Re: [SystemSafety] Engineering depends on making arguments (was Re: Fwd: Measurement + Control)

From: Les Chambers < >
Date: Tue, 17 Dec 2013 00:43:35 +1000

I couldn't agree more. Two months ago a man called me with a problem. He was trying to sell a software product to a bank. The bank wanted independent validation that the product actually performed all the functions he claimed. He had no functionalional specification so I could make no argument that it did. No argument - no sale. Cheers

> > Engineering is not about making "arguments."
> At one level, the statement is trivially true. Engineering is (by
> definition) about constructing practical products. The desired end result
> is, for example, a bridge, not the designs and analyses of the bridge.
> But at another level, the statement is false. Producing the desired end
> product necessarily requires specification, design, analysis, and associated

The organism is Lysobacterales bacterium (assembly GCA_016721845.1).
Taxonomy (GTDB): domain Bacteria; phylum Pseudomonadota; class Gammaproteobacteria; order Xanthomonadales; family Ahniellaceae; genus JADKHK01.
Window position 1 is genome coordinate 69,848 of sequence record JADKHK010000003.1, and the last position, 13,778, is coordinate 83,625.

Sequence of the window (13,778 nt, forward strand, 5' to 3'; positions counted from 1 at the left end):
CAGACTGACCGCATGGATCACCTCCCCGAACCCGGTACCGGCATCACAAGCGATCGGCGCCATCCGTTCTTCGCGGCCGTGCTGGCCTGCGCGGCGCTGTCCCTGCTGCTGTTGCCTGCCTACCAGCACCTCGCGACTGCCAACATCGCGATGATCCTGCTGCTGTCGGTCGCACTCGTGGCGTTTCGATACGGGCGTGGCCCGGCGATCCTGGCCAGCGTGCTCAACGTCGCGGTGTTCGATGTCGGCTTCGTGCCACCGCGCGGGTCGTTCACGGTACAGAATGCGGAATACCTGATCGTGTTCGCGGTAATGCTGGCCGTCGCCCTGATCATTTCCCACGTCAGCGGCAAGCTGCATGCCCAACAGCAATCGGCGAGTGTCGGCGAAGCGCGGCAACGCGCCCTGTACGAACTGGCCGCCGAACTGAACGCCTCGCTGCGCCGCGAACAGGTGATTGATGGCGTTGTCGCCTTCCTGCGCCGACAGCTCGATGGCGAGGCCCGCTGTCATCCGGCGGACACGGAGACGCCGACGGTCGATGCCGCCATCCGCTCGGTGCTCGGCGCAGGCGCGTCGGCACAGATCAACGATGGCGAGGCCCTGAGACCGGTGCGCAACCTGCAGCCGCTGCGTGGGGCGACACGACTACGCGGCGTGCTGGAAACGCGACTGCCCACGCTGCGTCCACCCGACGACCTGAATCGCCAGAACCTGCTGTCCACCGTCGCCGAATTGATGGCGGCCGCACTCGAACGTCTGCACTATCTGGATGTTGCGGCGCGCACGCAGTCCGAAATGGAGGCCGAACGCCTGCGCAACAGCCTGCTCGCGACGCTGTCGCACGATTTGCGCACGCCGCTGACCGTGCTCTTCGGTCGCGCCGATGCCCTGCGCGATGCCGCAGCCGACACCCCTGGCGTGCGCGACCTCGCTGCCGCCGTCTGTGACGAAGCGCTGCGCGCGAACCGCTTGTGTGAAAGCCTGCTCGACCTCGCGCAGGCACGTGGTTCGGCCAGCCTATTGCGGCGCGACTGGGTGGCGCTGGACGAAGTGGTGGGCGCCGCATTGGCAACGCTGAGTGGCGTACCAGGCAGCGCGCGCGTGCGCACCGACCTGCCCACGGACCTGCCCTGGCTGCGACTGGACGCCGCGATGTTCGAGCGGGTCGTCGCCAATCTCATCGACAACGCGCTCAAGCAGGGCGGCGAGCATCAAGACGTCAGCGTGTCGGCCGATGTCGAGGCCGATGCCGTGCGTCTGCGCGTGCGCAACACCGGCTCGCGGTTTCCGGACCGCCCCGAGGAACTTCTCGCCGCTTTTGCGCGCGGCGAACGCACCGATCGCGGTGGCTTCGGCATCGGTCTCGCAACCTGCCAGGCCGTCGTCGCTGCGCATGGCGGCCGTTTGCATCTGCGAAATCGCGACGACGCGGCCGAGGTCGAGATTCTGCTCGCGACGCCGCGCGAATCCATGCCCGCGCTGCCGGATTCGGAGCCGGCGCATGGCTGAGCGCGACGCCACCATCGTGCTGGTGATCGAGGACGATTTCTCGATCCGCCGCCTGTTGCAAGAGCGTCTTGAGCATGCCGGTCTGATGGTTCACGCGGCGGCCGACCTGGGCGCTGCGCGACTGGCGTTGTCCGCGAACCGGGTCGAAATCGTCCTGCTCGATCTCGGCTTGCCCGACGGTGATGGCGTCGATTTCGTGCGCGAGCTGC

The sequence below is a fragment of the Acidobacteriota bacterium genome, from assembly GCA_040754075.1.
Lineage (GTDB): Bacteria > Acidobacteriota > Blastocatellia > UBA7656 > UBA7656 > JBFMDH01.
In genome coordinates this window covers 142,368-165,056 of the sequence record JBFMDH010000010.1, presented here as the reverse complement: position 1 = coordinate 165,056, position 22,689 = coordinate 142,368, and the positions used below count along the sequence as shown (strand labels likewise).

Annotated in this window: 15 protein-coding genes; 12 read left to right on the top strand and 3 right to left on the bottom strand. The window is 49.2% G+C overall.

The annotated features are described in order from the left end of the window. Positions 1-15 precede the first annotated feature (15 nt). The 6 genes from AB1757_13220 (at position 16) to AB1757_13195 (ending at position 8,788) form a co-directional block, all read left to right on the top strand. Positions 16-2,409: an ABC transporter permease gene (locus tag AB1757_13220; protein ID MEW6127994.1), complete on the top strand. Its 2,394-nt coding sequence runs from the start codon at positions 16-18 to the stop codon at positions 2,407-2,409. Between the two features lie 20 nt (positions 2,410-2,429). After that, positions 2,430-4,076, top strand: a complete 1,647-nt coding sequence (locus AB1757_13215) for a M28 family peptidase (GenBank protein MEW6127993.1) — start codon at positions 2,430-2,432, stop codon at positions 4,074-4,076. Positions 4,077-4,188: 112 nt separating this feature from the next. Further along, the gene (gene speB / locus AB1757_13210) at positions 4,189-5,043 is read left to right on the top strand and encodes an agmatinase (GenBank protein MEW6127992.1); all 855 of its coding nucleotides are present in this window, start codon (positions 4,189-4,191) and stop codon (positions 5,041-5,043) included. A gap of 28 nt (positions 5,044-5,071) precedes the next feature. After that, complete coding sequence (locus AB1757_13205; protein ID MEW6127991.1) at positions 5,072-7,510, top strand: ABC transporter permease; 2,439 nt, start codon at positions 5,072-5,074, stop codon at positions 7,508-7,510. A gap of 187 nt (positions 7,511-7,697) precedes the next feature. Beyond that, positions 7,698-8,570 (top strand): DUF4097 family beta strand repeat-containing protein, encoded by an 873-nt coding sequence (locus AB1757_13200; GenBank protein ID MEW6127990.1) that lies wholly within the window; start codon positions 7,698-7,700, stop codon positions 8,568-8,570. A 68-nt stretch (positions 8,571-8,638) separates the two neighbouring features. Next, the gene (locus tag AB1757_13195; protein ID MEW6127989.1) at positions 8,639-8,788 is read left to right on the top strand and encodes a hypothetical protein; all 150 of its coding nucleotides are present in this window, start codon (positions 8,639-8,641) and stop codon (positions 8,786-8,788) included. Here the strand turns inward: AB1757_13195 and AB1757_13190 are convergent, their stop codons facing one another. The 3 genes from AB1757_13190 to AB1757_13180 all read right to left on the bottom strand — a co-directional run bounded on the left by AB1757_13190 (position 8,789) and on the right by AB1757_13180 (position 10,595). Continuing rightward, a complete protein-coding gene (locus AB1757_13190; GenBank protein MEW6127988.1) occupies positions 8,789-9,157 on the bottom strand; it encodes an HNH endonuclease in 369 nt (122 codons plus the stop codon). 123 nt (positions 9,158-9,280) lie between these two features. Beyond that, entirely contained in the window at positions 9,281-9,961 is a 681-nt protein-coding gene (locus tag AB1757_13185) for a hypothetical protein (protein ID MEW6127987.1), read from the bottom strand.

> activities. These activities in turn necessarily produce results, which are
> usually embodied in documents. These documents necessarily contain many
> arguments. Some of these arguments may be explicit (for example,
> calculations about the load that a particular truss must support). Some of
> these arguments may be implicit (for example, the implicit argument
> underlying a decision to adopt a particular design as sufficiently safe based
> on the results of a thorough hazard analysis). Whether implicit or explicit,
> arguments permeate every aspect of engineering.
> Arguments are not the end product of engineering, as they are of philosophy.
> But without arguments, there is no engineering.
> --
> C. Michael Holloway
> Disclaimer: My opinions are mine alone. Give neither blame nor credit to my
> employer for them.
> //

Les Chambers
+61 (0)412 648 992

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Received on Mon Dec 16 2013 - 15:44:05 CET

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